LED Project - Turn Signals and Tail Lamps-p797307585-4.jpg   LED Project - Turn Signals and Tail Lamps-p869036638-3.jpg   LED Project - Turn Signals and Tail Lamps-p612721950-3.jpg   LED Project - Turn Signals and Tail Lamps-p1006495715-4.jpg   LED Project - Turn Signals and Tail Lamps-p854376476-3.jpg  

LED Project - Turn Signals and Tail Lamps-resistor-diagram.jpg   LED Project - Turn Signals and Tail Lamps-p926162932-3.jpg   LED Project - Turn Signals and Tail Lamps-p654511702-3.jpg   LED Project - Turn Signals and Tail Lamps-p537083440-2.jpg   LED Project - Turn Signals and Tail Lamps-p997313515-4.jpg  

LED Project - Turn Signals and Tail Lamps-p796509170-2.jpg   LED Project - Turn Signals and Tail Lamps-p708057052-4.jpg   LED Project - Turn Signals and Tail Lamps-p760775056-4.jpg   LED Project - Turn Signals and Tail Lamps-p624315238-2.jpg   LED Project - Turn Signals and Tail Lamps-p904512224-2.jpg  

LED Project - Turn Signals and Tail Lamps-p797307585-4.jpg   LED Project - Turn Signals and Tail Lamps-p926162932-3.jpg   LED Project - Turn Signals and Tail Lamps-p997313515-4.jpg   LED Project - Turn Signals and Tail Lamps-p760775056-4.jpg  
Attached Images                         

Last edited by H20boy; 02-26-2013 at 10:14 AM.
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Old 03-05-2008, 11:06 AM
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Default RE: LED Project - Turn Signals and Tail Lamps

Thanks for the article, looks like you really spent a lot of time on it! I personally dont want to touch any wiring though, so plug n play to me is the most important, very nice though!
 
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Old 03-05-2008, 11:10 AM
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Default RE: LED Project - Turn Signals and Tail Lamps

Great writing .It's worth FAQ .
 
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Old 03-05-2008, 01:10 PM
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Default RE: LED Project - Turn Signals and Tail Lamps

This image was lost.



ORIGINAL: bmw745ion19s

Thanks for the article, looks like you really spent a lot of time on it!
If you ever get the urge, it really isn't that diffiucult, and i'll be glad to offer assistance. Just need to know which wire is which, and the electrical diagrams on the JTIS CD shows all of that.

I stayed up waaaaay too late last night...just couldn't stop writing. Little tired today at work.
 

Last edited by H20boy; 06-06-2009 at 02:05 PM.
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Old 03-18-2008, 12:59 AM
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Default RE: LED Project - side repeater lights

I tried a few LEDs in the amber side repeater location too, with absouletly no luck in 4 different types of 194 LEDs.

Two didn't even fit in the reflector housing, see below.


and this one...


The other two fit, but did not put out as much light as the original filament, so I left it in place.

The other two I tried were


and this one (inverted) ... very poor light output


 
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Old 03-19-2008, 01:43 PM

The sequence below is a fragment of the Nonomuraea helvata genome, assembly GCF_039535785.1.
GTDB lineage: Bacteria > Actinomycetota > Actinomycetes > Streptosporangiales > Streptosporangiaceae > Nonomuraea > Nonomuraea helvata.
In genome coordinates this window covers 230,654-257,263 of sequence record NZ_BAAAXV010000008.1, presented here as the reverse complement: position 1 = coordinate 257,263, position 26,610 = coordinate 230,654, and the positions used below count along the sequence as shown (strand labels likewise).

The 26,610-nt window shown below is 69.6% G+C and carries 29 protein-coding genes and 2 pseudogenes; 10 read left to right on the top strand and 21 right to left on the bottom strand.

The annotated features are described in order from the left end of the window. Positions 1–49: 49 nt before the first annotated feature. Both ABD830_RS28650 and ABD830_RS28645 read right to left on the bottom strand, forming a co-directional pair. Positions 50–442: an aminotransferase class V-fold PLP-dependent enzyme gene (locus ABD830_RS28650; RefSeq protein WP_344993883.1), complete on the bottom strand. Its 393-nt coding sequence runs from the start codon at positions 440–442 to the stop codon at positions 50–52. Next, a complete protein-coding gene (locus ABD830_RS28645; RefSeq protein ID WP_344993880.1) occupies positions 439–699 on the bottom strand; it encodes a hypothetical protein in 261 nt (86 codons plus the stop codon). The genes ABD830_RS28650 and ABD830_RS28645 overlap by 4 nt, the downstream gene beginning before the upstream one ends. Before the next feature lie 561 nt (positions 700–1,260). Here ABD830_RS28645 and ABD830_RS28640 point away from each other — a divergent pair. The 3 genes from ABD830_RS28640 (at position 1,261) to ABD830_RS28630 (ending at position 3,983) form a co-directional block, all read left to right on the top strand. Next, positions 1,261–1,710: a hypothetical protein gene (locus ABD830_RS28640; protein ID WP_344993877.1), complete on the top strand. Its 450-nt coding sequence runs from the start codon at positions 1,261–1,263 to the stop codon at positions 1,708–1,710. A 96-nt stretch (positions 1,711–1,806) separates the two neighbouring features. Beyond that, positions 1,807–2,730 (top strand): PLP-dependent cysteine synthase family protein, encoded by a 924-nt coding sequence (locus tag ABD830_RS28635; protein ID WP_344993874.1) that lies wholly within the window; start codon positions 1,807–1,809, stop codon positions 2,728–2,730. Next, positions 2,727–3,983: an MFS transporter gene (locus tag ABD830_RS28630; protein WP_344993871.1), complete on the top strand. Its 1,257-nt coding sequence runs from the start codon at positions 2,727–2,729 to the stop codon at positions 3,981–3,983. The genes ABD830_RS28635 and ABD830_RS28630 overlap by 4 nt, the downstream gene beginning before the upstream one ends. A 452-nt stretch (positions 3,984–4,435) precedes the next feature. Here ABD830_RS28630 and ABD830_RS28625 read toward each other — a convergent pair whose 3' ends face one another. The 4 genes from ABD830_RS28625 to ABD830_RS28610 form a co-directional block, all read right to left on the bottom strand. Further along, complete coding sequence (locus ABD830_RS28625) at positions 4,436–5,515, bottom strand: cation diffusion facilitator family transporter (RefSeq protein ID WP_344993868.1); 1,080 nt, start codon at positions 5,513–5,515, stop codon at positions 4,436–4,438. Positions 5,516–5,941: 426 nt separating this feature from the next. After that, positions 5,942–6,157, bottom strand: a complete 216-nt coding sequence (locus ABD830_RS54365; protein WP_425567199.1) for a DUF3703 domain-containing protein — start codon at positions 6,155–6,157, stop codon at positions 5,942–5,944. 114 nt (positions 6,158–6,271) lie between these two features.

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Default RE: LED Project - side repeater lights

Wow Nice Article their H20

I am thinking of changing my lights for sometime now, but been too lazy to start anything yet [8D]
 
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Old 03-19-2008, 02:02 PM
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Default RE: LED Project - side repeater lights

Thanks 'naut! The styles and design of the LEDs are constantly changing, and if you have have any questions about your project before buying, just PM me.
 
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Old 05-29-2008, 12:45 AM
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Default RE: LED Project - side repeater lights

Holy crap, my article got shortened!! I lost like 75% of the information, pics and video that I originally posted.

Mods, any chance I can get back the info? I know I didn't delete it on 3/7/08. All that work...gone. x1000

No way I am going to rewrite it
 
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Old 05-29-2008, 12:48 AM
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Default RE: LED Project - side repeater lights

If anyone printed it, or saved a copy of it, would you please forward it to me, I may create it again if I had the original template. sadness
 
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Old 06-01-2008, 05:17 PM
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Default RE: LED Project - side repeater lights

Dang sorry to hear somehow it got deleted...I just came across this thread...amazing how much quicker the leds are at lighting up. After seeing how they look in the taillight I've gotta do those lights in the mountaineer...
 
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Old 06-01-2008, 06:21 PM
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Default RE: LED Project - side repeater lights

If someone has questions about LEDs in general, just ask. I have created a few LED projects for my truck (new puddle lights in the doors using both a 24 and 18 LED array in each door and also a 780 (390 per) taillight mod). So, I understand the difference between the filament bulb ratings and LED ratings. I can also tell you roughly how many LEDs of a given MCD are needed to match up to a given wattage bulb.